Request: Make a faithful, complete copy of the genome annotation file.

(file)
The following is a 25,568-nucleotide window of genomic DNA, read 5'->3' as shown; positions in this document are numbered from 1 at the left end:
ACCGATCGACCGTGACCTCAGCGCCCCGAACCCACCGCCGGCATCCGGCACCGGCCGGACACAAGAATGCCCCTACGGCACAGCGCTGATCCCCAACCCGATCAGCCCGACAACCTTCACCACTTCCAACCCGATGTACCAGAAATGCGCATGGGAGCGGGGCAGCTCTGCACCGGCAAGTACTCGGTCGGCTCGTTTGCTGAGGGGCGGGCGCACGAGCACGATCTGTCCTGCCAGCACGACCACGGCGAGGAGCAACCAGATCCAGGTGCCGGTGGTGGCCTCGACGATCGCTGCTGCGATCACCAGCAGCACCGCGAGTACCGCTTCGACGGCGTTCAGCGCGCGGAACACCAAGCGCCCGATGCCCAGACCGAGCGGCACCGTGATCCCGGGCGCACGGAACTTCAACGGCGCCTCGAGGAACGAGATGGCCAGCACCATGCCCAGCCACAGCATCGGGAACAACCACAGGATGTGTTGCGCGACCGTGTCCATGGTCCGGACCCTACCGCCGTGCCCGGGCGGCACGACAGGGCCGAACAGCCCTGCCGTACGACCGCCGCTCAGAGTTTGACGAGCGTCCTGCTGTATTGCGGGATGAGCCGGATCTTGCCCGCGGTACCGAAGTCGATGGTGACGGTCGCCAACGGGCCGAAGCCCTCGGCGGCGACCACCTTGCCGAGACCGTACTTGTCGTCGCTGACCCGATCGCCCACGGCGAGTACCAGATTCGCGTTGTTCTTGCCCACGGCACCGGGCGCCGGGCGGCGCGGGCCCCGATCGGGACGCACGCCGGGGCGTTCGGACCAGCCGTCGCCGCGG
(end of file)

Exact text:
The following is a 25,568-nucleotide window of genomic DNA, read 5'->3' as shown; positions in this document are numbered from 1 at the left end:
ACCGATCGACCGTGACCTCAGCGCCCCGAACCCACCGCCGGCATCCGGCACCGGCCGGACACAAGAATGCCCCTACGGCACAGCGCTGATCCCCAACCCGATCAGCCCGACAACCTTCACCACTTCCAACCCGATGTACCAGAAATGCGCATGGGAGCGGGGCAGCTCTGCACCGGCAAGTACTCGGTCGGCTCGTTTGCTGAGGGGCGGGCGCACGAGCACGATCTGTCCTGCCAGCACGACCACGGCGAGGAGCAACCAGATCCAGGTGCCGGTGGTGGCCTCGACGATCGCTGCTGCGATCACCAGCAGCACCGCGAGTACCGCTTCGACGGCGTTCAGCGCGCGGAACACCAAGCGCCCGATGCCCAGACCGAGCGGCACCGTGATCCCGGGCGCACGGAACTTCAACGGCGCCTCGAGGAACGAGATGGCCAGCACCATGCCCAGCCACAGCATCGGGAACAACCACAGGATGTGTTGCGCGACCGTGTCCATGGTCCGGACCCTACCGCCGTGCCCGGGCGGCACGACAGGGCCGAACAGCCCTGCCGTACGACCGCCGCTCAGAGTTTGACGAGCGTCCTGCTGTATTGCGGGATGAGCCGGATCTTGCCCGCGGTACCGAAGTCGATGGTGACGGTCGCCAACGGGCCGAAGCCCTCGGCGGCGACCACCTTGCCGAGACCGTACTTGTCGTCGCTGACCCGATCGCCCACGGCGAGTACCAGATTCGCGTTGTTCTTGCCCACGGCACCGGGCGCCGGGCGGCGCGGGCCCCGATCGGGACGCACGCCGGGGCGTTCGGACCAGCCGTCGCCGCGG